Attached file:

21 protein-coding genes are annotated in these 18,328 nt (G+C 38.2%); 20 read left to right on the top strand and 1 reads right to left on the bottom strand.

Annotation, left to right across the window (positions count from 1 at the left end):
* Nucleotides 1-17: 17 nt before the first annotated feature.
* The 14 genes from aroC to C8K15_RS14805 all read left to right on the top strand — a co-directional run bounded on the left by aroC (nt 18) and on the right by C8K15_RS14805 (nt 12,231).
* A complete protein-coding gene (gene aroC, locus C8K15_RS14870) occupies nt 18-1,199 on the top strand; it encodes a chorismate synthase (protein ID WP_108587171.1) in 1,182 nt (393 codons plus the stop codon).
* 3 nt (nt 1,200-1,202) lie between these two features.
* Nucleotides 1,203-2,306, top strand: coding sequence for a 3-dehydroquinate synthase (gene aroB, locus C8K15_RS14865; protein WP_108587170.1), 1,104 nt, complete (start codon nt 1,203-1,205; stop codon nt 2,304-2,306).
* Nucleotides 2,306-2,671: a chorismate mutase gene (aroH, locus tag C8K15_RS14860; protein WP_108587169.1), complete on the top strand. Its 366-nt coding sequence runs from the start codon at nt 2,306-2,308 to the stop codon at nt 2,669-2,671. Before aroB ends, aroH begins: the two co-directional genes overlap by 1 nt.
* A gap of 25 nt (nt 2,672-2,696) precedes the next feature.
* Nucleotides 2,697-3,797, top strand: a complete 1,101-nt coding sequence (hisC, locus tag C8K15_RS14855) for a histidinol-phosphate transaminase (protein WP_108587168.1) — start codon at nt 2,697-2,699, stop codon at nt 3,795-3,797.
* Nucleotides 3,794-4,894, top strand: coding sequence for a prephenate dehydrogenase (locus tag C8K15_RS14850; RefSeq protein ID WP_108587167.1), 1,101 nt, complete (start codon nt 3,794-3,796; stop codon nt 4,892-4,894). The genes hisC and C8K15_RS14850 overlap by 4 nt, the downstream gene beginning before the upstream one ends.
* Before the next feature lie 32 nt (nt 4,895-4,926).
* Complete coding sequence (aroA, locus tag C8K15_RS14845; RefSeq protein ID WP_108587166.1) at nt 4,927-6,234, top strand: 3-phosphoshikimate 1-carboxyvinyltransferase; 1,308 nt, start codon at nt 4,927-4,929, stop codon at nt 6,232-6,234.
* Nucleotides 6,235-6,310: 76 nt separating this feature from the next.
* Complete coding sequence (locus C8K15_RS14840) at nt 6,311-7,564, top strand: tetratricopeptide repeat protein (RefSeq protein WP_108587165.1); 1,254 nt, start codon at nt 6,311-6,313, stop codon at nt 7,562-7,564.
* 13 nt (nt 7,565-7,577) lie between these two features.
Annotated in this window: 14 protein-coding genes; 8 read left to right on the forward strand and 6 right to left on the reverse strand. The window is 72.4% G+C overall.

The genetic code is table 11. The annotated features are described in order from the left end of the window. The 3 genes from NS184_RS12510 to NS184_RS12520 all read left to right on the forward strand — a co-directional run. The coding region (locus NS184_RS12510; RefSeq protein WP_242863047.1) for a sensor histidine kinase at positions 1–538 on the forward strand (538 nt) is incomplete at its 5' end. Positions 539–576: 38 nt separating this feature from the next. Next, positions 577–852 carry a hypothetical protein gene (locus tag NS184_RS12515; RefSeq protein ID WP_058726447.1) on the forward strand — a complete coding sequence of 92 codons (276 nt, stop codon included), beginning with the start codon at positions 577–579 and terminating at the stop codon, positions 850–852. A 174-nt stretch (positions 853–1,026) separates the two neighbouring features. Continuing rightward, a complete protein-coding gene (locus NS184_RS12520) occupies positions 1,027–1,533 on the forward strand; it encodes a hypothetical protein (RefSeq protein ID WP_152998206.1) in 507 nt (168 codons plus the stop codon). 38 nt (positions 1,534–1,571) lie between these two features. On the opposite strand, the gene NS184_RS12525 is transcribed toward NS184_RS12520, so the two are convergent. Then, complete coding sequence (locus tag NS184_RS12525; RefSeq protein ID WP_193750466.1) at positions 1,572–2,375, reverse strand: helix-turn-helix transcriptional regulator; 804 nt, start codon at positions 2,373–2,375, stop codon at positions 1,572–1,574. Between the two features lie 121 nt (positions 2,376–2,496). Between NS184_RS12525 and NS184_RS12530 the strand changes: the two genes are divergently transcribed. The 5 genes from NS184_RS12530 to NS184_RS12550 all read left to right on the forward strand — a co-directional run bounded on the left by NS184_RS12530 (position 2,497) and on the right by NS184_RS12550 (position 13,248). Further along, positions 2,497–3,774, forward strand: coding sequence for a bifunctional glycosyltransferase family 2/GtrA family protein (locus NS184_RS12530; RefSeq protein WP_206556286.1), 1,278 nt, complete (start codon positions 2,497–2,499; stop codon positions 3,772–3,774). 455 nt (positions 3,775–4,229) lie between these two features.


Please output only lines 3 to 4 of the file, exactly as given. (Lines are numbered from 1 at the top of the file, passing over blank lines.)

* Nucleotides 1-17: 17 nt before the first annotated feature.
* The 14 genes from aroC to C8K15_RS14805 all read left to right on the top strand — a co-directional run bounded on the left by aroC (nt 18) and on the right by C8K15_RS14805 (nt 12,231).